Photos: Air Force's 2nd Secretive X-37B Space Plane Flight

X-37B in Space


The U.S. Air Force's X-37B (shown here in an illustration) is an unpiloted military space plane capable of long-duration flights in Earth orbit. The robotic spacecraft has a solar array for power and a payload bay the size of a pickup truck bed.

It's An Orange-y Sky


Early artist concept of the X-37 advanced technology flight demonstrator re-entering Earth’s atmosphere. The X-37 was billed by NASA as a testbed for dozens of advanced structural, propulsion and operational technologies that could dramatically lower the

Weather Delay

United Launch Alliance

An Atlas 5 rocket holding a U.S. Air Force X-37B space plane in its nose cone sits on the launch pad in Floriday on Friday, March 4, 2011. Bad weather delayed the launch, with another attempt coming March 5.

X-37B: Let's Work


This NASA Marshall Space Flight Center image shows on-orbit functions for the reusable X-37B space plane, now under the wing of the U.S. Air Force.

Robotic Space Plane Rises Again

Pat Corkery, United Launch Alliance.

A United Launch Alliance Atlas 5 rocket carrying the Air Force's second X-37B robot space plane, the Orbital Test Vehicle 2 (OTV-2), launches from its Space Launch Complex-41 at Florida's Cape Canaveral Air Force Station on March 5, 2011 at 5:46 p.m. EST.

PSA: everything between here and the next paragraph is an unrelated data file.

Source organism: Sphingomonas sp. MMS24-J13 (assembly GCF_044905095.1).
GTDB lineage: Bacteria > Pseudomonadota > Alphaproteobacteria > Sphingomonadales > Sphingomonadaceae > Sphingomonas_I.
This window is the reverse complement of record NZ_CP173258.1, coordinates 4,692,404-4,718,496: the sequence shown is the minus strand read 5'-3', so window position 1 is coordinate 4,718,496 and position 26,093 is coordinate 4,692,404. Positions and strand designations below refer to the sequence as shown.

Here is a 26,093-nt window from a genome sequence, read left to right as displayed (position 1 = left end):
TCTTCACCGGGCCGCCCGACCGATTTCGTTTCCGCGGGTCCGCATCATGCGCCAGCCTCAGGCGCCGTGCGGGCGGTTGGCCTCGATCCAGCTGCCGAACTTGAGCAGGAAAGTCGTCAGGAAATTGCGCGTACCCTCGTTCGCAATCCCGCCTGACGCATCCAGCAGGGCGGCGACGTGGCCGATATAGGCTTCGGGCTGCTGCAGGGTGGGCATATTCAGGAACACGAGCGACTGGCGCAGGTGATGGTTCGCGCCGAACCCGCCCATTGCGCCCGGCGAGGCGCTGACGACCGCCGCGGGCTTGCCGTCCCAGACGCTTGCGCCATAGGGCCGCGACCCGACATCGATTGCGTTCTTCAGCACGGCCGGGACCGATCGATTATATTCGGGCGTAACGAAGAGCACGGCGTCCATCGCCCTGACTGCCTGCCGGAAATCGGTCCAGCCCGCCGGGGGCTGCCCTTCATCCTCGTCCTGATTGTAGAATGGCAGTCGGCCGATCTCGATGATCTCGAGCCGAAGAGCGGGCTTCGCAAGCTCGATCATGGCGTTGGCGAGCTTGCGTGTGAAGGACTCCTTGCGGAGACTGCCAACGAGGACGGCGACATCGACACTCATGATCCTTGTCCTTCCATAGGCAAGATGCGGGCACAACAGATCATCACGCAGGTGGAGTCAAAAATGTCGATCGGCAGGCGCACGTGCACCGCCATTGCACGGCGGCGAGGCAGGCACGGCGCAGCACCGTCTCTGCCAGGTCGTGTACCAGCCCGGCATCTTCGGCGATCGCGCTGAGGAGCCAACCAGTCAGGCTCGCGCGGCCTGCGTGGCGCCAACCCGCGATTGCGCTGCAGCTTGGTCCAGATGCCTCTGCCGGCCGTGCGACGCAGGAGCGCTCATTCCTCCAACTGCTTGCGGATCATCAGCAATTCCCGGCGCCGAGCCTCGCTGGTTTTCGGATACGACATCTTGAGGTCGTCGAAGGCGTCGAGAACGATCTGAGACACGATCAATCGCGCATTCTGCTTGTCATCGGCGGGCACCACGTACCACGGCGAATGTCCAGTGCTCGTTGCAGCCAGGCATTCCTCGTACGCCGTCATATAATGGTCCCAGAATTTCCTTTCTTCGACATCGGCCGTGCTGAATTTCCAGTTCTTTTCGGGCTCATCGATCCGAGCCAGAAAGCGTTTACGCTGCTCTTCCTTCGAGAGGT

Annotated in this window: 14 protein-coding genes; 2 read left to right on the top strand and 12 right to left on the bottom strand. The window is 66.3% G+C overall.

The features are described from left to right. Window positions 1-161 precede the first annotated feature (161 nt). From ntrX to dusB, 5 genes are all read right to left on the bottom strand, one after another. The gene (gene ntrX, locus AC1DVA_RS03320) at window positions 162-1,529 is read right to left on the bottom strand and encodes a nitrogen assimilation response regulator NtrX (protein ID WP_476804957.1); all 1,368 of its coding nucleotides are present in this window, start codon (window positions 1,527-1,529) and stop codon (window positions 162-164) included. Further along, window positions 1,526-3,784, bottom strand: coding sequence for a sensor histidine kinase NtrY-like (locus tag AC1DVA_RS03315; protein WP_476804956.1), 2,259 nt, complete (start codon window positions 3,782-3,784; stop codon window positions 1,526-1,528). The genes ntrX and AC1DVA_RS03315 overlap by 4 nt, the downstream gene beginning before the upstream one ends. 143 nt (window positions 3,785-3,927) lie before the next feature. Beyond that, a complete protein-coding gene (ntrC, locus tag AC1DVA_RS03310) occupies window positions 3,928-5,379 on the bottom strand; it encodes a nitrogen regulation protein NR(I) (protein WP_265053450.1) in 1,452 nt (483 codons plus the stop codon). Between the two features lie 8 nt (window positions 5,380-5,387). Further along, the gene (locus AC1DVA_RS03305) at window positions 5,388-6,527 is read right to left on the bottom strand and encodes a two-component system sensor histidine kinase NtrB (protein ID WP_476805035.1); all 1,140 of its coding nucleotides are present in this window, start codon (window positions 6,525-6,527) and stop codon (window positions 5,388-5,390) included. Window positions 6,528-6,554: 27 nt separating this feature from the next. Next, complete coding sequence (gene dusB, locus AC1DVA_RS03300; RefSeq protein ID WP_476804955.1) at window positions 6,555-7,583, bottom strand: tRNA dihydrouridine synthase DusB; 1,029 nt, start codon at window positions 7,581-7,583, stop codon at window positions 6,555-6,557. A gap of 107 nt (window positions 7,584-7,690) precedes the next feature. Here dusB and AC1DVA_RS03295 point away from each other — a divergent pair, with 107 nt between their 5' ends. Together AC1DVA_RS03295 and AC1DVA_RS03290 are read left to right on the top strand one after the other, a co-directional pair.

Mystery Mission Begins for OTV-2

United Launch Alliance

The Air Force's second X-37B robot space plane blasts off from Cape Canaveral Air Force Station in Florida on March 5, 2011 to begin its secret Orbital Test Vehicle 2 mission.

Do I Have to Draw a Diagram?

United Launch Alliance

This exploded view details the components of the Atlas V 501 vehcle. The configuration consists of a single Atlas V booster stage and the Centaur upper stage, with the OTV mission encapsulated within the payload fairing.

All Stacked Up


The U.S. Air Force’s X-37B space plane prototype, called the Orbital Test Vehicle 1, is primed for its debut launch into space in April 2010.

Home Again

USAF/Vandenberg Air Force Base

Despite its robotic nature, the X-37B space plane received a warm welcome from Air Force crews at Vandenberg. Here, the vehicle appears to be undergoing safing procedures after landing on Dec. 3 at 1:16 a.m. PST (0916 GMT). Significant weathering, or discoloration, can be seen on the spacecraft's upper thermal blanket insulation.

X-37B Transferring Cargo at the ISS


This series of illustrations depicts the sequence of events for a potential X-37B space plane delivery flight to the International Space Station. The Boeing-built X-37B is a robotic space plane currently flying classified missions for the U.S. Air Force.

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